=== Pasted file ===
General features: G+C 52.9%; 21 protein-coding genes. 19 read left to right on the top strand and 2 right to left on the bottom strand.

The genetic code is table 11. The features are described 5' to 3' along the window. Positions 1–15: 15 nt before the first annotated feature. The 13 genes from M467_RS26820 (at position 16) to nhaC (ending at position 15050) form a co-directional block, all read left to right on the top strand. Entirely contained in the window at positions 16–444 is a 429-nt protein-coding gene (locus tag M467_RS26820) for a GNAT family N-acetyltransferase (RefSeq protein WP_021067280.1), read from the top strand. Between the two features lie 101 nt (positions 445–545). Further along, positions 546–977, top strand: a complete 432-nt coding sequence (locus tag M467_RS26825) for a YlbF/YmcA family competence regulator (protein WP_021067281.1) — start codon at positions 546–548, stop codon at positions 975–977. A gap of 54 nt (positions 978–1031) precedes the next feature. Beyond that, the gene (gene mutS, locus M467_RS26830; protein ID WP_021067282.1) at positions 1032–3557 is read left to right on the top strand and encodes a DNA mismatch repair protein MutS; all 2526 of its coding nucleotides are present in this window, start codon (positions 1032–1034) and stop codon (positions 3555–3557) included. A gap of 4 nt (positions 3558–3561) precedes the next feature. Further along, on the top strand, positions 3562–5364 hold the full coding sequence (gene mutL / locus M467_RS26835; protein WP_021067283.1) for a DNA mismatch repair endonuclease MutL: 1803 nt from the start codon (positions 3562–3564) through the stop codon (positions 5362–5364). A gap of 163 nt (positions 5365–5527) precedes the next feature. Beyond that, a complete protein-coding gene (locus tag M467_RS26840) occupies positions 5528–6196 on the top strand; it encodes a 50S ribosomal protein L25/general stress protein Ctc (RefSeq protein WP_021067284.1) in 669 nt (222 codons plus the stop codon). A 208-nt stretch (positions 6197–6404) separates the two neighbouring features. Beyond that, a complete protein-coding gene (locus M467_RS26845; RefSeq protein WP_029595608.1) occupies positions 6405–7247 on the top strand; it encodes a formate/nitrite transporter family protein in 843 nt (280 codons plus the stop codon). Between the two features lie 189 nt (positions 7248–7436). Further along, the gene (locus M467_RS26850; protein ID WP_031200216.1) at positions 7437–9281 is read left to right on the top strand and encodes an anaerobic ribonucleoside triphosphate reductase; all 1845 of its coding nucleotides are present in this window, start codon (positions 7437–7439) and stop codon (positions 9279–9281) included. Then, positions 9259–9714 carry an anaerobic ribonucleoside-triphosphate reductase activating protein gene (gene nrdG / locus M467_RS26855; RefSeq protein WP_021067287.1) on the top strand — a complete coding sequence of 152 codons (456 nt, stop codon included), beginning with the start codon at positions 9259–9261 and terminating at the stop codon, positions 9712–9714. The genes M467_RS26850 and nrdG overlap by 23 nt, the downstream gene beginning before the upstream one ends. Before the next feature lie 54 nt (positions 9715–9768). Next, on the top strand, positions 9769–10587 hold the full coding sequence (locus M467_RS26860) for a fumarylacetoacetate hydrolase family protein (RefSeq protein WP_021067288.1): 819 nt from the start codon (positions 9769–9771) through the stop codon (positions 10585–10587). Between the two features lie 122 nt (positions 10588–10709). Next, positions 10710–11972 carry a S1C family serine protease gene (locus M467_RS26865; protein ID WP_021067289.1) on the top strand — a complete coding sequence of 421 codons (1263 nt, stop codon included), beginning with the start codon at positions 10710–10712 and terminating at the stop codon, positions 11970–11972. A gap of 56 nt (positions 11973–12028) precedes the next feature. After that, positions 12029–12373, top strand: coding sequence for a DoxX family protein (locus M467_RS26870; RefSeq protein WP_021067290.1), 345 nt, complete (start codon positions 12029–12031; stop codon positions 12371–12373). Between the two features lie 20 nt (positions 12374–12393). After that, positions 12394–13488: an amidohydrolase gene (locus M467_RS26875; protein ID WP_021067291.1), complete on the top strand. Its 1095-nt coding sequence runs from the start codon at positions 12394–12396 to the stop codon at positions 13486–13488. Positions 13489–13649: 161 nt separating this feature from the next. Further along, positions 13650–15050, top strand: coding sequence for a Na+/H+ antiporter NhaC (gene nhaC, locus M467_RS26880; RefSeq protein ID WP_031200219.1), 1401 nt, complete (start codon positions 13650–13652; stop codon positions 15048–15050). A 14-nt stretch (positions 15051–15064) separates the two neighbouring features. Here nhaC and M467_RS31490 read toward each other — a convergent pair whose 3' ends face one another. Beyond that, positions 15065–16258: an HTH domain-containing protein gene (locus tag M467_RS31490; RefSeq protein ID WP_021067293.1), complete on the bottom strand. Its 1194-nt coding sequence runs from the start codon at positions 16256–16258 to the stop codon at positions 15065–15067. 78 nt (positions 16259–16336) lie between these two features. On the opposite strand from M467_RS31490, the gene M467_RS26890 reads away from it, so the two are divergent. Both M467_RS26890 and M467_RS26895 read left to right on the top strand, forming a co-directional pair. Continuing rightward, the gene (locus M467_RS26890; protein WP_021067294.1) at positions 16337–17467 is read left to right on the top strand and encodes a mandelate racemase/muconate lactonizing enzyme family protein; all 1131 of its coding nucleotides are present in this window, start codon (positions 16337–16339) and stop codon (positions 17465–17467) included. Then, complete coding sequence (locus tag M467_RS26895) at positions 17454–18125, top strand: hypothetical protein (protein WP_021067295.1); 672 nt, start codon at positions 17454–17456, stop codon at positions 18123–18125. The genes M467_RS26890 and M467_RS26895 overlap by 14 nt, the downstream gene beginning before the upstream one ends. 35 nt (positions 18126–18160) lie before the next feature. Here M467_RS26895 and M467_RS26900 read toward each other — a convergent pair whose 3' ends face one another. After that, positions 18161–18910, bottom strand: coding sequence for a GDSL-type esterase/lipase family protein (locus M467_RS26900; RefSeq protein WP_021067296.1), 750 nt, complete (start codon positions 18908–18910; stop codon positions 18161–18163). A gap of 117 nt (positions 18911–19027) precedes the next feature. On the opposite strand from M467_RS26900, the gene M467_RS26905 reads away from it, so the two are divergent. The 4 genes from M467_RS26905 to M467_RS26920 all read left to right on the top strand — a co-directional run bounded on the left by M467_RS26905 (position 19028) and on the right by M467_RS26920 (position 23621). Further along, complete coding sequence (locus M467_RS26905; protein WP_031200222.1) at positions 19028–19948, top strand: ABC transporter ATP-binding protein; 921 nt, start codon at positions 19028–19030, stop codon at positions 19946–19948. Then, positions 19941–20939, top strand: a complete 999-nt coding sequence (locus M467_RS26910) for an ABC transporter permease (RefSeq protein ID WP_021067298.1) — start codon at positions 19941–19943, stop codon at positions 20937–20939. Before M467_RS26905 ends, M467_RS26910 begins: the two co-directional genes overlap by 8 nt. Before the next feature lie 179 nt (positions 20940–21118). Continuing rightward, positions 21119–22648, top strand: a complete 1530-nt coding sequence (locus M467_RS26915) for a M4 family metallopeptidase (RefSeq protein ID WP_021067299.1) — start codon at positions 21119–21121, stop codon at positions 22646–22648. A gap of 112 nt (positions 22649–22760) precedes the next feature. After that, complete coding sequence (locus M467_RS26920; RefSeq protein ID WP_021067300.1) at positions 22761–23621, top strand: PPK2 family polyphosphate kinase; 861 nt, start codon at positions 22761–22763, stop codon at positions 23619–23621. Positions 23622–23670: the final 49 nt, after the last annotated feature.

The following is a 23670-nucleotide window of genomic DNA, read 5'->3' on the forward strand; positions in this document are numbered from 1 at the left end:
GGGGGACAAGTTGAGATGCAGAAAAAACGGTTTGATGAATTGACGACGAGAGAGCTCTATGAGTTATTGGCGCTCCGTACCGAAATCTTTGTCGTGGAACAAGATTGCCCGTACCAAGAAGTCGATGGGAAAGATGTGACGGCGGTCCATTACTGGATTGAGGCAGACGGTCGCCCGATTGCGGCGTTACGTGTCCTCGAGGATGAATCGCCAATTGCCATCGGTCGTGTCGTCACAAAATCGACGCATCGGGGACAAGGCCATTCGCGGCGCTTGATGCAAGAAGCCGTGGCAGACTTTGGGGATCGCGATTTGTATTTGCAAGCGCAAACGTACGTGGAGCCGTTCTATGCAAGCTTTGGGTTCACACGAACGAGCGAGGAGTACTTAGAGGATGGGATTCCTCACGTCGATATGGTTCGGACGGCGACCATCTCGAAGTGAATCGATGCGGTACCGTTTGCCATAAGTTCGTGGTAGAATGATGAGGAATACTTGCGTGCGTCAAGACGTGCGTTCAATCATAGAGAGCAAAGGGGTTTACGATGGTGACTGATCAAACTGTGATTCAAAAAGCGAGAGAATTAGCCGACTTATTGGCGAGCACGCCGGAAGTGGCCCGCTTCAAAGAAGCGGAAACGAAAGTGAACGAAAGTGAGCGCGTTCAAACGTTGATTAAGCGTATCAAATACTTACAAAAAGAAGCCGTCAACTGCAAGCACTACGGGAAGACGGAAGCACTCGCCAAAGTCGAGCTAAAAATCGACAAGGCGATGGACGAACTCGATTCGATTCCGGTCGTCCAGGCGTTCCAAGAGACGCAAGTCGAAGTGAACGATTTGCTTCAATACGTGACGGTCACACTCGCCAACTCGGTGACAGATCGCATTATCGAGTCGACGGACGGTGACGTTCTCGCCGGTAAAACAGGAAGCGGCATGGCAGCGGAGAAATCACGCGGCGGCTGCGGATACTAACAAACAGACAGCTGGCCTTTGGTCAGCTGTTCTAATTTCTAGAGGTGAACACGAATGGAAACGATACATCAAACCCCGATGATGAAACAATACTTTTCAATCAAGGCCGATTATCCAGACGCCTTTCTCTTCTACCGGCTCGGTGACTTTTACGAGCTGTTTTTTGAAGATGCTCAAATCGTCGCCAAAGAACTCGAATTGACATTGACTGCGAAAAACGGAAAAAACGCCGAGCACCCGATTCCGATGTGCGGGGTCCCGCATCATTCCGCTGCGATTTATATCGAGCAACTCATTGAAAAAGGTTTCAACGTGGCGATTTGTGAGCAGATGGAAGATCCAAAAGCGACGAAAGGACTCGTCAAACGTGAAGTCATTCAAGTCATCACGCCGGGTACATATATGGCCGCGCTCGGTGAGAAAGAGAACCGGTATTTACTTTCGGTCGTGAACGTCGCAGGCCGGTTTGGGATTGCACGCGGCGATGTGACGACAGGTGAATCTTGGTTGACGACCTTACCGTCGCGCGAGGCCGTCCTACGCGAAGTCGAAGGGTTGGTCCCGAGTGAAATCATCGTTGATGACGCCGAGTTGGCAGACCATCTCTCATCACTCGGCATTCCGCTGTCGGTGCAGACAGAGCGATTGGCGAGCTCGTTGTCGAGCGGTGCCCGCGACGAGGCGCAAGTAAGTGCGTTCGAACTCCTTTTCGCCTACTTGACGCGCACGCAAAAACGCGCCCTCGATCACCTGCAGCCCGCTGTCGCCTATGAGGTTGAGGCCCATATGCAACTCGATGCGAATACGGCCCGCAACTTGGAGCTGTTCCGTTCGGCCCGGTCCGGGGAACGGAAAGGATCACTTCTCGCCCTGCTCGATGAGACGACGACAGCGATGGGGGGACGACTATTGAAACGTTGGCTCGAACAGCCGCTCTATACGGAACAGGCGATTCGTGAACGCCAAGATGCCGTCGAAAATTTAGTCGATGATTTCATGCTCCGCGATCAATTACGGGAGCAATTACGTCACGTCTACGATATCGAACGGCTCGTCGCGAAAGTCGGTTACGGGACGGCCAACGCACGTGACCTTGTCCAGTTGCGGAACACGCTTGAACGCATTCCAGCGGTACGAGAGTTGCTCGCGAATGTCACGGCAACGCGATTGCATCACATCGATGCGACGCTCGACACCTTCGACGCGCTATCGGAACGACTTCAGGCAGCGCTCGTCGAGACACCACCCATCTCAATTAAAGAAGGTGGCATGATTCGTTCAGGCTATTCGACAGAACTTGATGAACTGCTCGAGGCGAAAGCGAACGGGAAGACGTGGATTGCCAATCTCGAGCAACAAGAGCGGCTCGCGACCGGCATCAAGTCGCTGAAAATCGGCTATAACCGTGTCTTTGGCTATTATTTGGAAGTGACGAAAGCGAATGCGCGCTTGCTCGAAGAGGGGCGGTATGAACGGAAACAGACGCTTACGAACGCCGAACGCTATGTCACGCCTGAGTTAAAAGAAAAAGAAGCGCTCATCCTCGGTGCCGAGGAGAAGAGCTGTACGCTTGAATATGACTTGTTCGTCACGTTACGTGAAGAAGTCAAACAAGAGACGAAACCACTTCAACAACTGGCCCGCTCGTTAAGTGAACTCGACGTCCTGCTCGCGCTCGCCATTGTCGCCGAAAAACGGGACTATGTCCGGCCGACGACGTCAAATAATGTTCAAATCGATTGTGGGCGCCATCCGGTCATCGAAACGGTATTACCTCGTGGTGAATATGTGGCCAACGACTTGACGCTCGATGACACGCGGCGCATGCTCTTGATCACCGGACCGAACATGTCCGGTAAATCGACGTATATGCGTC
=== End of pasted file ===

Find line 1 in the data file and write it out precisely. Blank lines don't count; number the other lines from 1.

General features: G+C 52.9%; 21 protein-coding genes. 19 read left to right on the top strand and 2 right to left on the bottom strand.